We know that the information of all the process that are in execution must be placed in main memory. Since there is fix amount of memory, so memory management is an important issue.
In an uniprogramming system, main memory is divided into two parts : one part for the operating system and the other part for the program currently being executed.
In multi programming system, the user part of memory is subdivided to accommodate multiple processes.
The task of subdivision is carried out dynamically by the operating system and is known as memory management.
In uniprogramming system, only one program is in execution. After complition of one program, another program may start.
In general, most of the programs involve I/O operation. It must take input from some input device and place the result in some output device.
Partition of main memory for uni-program and multi program is shown in figure below.
Figure : Partition of Main Memory
To utilize the idle time of CPU, we are shifting the paradigm from uniprogram environment to multiprogram environment.
Since the size of main memory is fixed, it is possible to accomodate only few process in the main memory. If all are waiting for I/O operation, then again CPU remains idle.
To utilize the idle time of CPU, some of the process must be off loaded from the memory and new process must be brought to this memory place. This is known swapping.
What is swapping ?:
The process waiting for some I/O to complete, must stored back in disk.
New ready process is swapped in to main memory as space becomes available.
As process completes, it is moved out of main memory.
If none of the processes in memory are ready,
Swapped out a block process to intermediate queue of blocked process.
Swapped in a ready process from the ready queue.
But swapping is an I/O process, so it also takes time. Instead of remain in idle state of CPU, sometimes it is advantageous to swapped in a ready process and start executing it.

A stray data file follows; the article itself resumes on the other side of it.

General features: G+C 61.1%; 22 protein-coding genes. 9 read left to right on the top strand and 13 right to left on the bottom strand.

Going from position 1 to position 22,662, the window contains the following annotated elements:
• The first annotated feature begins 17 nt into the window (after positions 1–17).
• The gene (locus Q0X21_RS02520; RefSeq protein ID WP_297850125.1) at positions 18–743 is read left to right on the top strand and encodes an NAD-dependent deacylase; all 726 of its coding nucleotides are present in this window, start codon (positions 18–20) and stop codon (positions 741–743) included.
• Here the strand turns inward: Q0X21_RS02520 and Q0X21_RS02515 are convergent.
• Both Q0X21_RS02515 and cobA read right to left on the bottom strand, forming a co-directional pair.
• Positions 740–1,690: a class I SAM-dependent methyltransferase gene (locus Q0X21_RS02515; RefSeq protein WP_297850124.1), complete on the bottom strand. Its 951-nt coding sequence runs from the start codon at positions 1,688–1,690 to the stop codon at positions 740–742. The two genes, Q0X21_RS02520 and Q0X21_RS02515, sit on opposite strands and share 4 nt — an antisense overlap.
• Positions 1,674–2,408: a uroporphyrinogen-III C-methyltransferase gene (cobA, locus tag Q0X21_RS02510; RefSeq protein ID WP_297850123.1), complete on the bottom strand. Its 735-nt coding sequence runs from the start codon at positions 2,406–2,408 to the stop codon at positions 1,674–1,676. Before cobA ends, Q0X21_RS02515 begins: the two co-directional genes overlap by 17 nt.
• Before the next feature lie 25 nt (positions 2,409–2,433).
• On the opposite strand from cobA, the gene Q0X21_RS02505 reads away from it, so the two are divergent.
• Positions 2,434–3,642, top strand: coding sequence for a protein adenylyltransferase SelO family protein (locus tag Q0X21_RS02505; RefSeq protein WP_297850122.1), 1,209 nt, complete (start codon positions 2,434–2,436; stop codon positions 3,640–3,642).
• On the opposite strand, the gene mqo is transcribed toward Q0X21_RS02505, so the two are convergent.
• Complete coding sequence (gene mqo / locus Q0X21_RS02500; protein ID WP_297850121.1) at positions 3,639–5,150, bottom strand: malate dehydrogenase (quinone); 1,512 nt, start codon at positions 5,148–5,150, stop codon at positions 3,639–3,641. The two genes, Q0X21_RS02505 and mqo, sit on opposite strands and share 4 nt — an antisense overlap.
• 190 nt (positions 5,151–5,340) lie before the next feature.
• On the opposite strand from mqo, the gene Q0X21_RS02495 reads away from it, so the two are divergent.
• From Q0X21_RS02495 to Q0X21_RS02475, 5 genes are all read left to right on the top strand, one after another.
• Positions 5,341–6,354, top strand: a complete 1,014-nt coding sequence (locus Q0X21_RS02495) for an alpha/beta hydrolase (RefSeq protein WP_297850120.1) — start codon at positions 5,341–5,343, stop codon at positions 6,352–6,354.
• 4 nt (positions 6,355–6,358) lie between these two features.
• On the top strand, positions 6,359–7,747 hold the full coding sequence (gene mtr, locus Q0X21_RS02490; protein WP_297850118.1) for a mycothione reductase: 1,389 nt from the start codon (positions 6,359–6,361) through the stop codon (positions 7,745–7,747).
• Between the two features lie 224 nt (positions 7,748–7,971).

The main question arises where to put a new process in the main memory. It must be done in such a way that the memory is utilized properly.
Splitting of memory into sections to allocate processes including operating system.
There are two scheme for partitioning :
- Fixed size partitions
- Variable size partitions
Fixed sized partitions:
The memory is partitioned to fixed size partition. Although the partitions are of fixed size, they need not be of equal size.
There is a problem of wastage of memory in fixed size even with unequal size. When a process is brought into memory, it is placed in the smallest available partition that will hold it.
Equal size and unequal size partition for fixed size partitions of main memory is shown in Figure below.
Figure : Equal and unequal size partition.
Even with the use of unequal size of partitions, there will be wastage of memory. In most cases, a process will not require exactly as much memory as provided by the partition.
For example, a process that require 5-MB of memory would be placed in the 6-MB partition which is the smallest available partition. In this partition, only 5-MB is used, the remaining 1-MB can not be used by any other process, so it is a wastage. Like this, in every partition we may have some unused memory. The unused portion of memory in each partition is termed as hole.
Variable size Partition: